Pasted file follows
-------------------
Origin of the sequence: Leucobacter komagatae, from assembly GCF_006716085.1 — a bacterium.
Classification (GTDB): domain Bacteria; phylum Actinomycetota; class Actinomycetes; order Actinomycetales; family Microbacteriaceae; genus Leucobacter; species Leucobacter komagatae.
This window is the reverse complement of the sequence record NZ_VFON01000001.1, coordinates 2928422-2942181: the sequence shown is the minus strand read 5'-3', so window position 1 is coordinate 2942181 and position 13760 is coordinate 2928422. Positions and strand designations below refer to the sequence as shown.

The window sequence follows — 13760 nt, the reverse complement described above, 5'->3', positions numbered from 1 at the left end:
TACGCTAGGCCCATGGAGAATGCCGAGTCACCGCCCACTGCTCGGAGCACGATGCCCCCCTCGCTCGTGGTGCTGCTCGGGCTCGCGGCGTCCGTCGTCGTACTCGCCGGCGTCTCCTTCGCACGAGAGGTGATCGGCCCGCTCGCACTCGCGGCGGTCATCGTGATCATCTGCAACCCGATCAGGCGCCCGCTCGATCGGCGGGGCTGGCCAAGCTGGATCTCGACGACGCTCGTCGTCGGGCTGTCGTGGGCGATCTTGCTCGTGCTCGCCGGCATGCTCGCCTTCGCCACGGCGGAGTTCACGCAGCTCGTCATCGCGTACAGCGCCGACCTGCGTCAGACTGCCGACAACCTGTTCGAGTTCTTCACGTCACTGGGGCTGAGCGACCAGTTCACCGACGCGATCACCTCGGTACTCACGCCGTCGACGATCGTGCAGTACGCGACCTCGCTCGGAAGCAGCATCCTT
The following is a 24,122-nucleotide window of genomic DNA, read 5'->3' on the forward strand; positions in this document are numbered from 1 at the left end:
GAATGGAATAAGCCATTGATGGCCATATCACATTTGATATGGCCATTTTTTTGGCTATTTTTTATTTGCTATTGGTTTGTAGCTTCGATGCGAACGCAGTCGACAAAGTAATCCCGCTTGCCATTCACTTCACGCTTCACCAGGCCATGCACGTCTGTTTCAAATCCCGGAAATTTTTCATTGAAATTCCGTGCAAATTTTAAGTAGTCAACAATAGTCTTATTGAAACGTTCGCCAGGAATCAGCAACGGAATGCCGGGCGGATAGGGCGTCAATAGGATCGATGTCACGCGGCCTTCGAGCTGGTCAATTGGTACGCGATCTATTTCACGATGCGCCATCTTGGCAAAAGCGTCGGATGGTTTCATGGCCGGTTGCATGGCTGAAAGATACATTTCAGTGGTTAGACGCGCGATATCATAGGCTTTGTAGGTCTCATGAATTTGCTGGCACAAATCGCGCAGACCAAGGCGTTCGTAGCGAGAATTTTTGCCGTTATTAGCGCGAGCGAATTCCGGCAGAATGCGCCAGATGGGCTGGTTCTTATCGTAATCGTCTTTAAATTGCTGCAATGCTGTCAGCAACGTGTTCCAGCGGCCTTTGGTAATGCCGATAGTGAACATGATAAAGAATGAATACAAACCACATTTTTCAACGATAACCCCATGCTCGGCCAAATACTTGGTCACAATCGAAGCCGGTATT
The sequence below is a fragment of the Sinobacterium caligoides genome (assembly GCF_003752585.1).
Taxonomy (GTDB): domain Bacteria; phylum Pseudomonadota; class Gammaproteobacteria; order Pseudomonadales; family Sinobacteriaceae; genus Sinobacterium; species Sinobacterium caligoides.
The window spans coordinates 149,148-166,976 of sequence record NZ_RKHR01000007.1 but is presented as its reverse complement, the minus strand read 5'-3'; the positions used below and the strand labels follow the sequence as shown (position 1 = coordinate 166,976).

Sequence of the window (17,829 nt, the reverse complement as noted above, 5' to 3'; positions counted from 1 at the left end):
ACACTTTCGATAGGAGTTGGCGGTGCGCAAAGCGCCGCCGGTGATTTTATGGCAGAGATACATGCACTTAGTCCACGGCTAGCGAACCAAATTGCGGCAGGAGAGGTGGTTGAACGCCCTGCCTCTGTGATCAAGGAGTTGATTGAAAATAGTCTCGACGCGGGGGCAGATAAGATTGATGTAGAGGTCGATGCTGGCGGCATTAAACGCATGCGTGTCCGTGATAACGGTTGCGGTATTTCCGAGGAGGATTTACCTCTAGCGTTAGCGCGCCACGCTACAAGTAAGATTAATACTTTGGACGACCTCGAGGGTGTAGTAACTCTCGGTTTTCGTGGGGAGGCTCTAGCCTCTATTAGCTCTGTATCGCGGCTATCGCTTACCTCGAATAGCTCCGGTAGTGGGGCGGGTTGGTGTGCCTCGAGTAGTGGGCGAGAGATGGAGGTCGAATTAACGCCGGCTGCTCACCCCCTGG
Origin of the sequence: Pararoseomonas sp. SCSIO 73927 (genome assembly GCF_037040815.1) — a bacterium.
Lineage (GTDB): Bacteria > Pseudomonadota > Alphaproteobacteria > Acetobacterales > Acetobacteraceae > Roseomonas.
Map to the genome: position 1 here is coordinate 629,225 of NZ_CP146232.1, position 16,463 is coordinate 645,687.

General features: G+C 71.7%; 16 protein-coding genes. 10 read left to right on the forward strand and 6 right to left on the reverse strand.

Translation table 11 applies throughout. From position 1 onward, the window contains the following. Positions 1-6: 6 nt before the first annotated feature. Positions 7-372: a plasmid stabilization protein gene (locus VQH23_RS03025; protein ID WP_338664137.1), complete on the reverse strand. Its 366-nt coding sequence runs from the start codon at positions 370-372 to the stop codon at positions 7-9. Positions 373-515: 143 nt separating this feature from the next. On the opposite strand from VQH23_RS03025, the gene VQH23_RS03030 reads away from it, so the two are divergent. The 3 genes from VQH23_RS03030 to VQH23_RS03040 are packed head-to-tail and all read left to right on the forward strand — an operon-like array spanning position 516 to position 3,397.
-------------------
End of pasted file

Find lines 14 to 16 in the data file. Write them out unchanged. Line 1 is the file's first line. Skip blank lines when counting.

Lineage (GTDB): Bacteria > Pseudomonadota > Alphaproteobacteria > Acetobacterales > Acetobacteraceae > Roseomonas.
Map to the genome: position 1 here is coordinate 629,225 of NZ_CP146232.1, position 16,463 is coordinate 645,687.

General features: G+C 71.7%; 16 protein-coding genes. 10 read left to right on the forward strand and 6 right to left on the reverse strand.